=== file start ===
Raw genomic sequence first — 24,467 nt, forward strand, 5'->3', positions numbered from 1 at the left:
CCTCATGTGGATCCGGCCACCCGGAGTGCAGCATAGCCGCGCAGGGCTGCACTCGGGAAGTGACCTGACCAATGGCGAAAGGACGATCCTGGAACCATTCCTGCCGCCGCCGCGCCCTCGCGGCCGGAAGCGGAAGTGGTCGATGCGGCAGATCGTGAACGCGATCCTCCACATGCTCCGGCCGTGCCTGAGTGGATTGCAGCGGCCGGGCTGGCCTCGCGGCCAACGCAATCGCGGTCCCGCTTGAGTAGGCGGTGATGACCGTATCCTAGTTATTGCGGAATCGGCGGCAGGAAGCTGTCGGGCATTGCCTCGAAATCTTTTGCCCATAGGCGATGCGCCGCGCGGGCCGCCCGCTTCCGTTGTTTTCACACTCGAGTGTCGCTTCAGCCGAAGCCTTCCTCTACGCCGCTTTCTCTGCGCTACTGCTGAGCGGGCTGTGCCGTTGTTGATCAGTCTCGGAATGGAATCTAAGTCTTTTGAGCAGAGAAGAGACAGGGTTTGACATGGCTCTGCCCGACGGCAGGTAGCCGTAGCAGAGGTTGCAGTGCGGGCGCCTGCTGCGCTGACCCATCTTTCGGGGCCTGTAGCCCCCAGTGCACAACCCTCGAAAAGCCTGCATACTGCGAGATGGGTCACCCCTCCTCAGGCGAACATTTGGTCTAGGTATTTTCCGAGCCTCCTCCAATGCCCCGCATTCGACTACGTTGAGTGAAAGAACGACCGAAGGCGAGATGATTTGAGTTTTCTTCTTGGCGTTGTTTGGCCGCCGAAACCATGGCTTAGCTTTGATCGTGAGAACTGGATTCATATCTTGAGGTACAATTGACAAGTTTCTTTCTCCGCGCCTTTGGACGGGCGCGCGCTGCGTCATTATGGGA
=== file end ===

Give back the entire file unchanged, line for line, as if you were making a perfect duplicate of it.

Raw genomic sequence first — 24,467 nt, forward strand, 5'->3', positions numbered from 1 at the left:
CCTCATGTGGATCCGGCCACCCGGAGTGCAGCATAGCCGCGCAGGGCTGCACTCGGGAAGTGACCTGACCAATGGCGAAAGGACGATCCTGGAACCATTCCTGCCGCCGCCGCGCCCTCGCGGCCGGAAGCGGAAGTGGTCGATGCGGCAGATCGTGAACGCGATCCTCCACATGCTCCGGCCGTGCCTGAGTGGATTGCAGCGGCCGGGCTGGCCTCGCGGCCAACGCAATCGCGGTCCCGCTTGAGTAGGCGGTGATGACCGTATCCTAGTTATTGCGGAATCGGCGGCAGGAAGCTGTCGGGCATTGCCTCGAAATCTTTTGCCCATAGGCGATGCGCCGCGCGGGCCGCCCGCTTCCGTTGTTTTCACACTCGAGTGTCGCTTCAGCCGAAGCCTTCCTCTACGCCGCTTTCTCTGCGCTACTGCTGAGCGGGCTGTGCCGTTGTTGATCAGTCTCGGAATGGAATCTAAGTCTTTTGAGCAGAGAAGAGACAGGGTTTGACATGGCTCTGCCCGACGGCAGGTAGCCGTAGCAGAGGTTGCAGTGCGGGCGCCTGCTGCGCTGACCCATCTTTCGGGGCCTGTAGCCCCCAGTGCACAACCCTCGAAAAGCCTGCATACTGCGAGATGGGTCACCCCTCCTCAGGCGAACATTTGGTCTAGGTATTTTCCGAGCCTCCTCCAATGCCCCGCATTCGACTACGTTGAGTGAAAGAACGACCGAAGGCGAGATGATTTGAGTTTTCTTCTTGGCGTTGTTTGGCCGCCGAAACCATGGCTTAGCTTTGATCGTGAGAACTGGATTCATATCTTGAGGTACAATTGACAAGTTTCTTTCTCCGCGCCTTTGGACGGGCGCGCGCTGCGTCATTATGGGA